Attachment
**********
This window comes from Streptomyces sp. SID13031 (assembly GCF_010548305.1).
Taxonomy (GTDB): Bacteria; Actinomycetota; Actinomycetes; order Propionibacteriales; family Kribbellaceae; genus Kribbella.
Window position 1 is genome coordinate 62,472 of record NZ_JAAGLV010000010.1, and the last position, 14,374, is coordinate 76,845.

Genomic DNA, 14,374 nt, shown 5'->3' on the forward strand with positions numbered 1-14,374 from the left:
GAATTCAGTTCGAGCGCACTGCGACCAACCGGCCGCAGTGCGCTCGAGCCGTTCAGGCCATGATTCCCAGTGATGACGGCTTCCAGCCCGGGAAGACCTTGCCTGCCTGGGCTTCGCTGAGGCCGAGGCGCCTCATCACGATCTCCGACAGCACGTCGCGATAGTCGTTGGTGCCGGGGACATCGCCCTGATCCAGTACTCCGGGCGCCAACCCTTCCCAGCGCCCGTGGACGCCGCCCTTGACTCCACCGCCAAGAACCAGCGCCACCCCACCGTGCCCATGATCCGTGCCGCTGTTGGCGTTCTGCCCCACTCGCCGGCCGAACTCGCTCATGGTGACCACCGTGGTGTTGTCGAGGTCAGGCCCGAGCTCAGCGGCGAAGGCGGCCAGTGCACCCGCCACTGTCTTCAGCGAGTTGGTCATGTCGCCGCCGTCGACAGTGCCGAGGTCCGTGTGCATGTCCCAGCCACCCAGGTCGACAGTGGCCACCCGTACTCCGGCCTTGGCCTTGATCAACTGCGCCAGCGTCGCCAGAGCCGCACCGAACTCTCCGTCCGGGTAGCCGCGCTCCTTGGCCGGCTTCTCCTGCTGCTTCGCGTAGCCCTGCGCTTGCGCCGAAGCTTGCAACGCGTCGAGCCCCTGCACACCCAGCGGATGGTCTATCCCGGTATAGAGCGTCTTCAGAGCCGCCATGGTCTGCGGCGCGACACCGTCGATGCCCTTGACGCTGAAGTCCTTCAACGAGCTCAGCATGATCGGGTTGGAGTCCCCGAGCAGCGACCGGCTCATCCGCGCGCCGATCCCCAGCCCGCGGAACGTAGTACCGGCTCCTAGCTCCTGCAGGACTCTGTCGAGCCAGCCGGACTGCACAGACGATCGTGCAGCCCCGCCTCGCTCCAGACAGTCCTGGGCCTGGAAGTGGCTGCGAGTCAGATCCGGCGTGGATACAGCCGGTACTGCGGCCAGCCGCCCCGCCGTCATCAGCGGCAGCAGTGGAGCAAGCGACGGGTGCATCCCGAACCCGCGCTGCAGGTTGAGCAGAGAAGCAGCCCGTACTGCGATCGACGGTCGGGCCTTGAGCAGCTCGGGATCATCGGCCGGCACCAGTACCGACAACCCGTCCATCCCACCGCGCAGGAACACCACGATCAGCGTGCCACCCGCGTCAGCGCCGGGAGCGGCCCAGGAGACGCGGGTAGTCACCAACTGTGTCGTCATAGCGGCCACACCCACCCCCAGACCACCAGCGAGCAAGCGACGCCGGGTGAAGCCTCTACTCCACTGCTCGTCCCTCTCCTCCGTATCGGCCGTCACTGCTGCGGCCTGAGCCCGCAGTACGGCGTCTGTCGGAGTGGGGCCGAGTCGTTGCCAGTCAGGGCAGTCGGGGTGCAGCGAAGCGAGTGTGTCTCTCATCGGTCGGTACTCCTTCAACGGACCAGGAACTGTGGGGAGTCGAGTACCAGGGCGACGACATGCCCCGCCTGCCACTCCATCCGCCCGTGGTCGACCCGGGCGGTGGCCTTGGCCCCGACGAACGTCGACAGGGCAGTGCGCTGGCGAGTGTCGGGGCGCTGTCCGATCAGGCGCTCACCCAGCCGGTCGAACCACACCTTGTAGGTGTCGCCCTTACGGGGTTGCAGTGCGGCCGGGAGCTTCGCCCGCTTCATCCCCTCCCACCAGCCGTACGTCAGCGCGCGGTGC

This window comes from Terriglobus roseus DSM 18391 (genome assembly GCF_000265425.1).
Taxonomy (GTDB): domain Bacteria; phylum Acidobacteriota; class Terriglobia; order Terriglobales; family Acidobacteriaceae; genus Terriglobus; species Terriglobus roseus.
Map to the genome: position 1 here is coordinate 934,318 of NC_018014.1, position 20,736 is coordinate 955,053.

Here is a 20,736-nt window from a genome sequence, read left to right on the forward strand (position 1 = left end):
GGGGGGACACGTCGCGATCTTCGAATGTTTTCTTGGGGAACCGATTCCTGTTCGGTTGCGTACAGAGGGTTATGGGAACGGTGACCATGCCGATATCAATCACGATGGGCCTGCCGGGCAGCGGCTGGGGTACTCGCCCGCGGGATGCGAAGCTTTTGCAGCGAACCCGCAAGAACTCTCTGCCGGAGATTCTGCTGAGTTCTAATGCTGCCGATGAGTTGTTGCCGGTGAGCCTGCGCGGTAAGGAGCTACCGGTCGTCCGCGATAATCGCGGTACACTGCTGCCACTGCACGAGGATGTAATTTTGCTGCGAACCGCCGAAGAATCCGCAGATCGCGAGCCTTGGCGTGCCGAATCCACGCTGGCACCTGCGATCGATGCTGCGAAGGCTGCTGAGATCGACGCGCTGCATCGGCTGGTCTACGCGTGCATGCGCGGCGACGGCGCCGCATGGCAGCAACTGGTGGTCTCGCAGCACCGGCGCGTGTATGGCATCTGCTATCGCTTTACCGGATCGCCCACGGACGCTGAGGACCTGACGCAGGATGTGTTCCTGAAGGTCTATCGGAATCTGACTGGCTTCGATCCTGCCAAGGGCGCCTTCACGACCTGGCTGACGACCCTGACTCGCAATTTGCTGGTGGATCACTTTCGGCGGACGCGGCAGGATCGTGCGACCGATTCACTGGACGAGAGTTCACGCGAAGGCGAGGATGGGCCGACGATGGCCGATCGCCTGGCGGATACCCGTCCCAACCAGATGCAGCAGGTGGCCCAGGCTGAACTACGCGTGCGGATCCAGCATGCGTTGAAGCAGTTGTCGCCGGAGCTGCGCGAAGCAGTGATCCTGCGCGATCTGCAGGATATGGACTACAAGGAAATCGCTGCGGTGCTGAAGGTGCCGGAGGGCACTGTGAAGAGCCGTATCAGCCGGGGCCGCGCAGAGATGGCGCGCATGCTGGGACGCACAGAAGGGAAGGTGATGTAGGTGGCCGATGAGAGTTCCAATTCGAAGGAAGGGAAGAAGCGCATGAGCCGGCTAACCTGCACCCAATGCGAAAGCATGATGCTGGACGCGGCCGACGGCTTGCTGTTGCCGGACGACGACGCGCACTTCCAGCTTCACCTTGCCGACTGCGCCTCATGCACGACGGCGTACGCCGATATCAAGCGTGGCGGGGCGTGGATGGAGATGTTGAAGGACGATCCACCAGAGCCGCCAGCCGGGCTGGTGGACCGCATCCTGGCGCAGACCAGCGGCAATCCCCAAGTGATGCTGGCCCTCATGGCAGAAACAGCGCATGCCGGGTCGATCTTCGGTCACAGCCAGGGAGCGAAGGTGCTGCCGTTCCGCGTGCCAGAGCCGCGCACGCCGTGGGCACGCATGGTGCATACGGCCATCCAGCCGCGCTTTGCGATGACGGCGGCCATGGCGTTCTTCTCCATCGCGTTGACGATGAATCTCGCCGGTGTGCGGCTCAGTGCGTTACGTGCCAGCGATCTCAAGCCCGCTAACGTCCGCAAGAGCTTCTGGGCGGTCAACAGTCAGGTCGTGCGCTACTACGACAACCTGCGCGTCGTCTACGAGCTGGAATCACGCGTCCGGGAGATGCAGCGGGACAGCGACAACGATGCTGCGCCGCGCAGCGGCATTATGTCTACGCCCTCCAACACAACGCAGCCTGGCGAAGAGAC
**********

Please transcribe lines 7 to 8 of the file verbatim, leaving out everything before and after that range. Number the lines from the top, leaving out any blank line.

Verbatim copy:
Taxonomy (GTDB): domain Bacteria; phylum Acidobacteriota; class Terriglobia; order Terriglobales; family Acidobacteriaceae; genus Terriglobus; species Terriglobus roseus.
Map to the genome: position 1 here is coordinate 934,318 of NC_018014.1, position 20,736 is coordinate 955,053.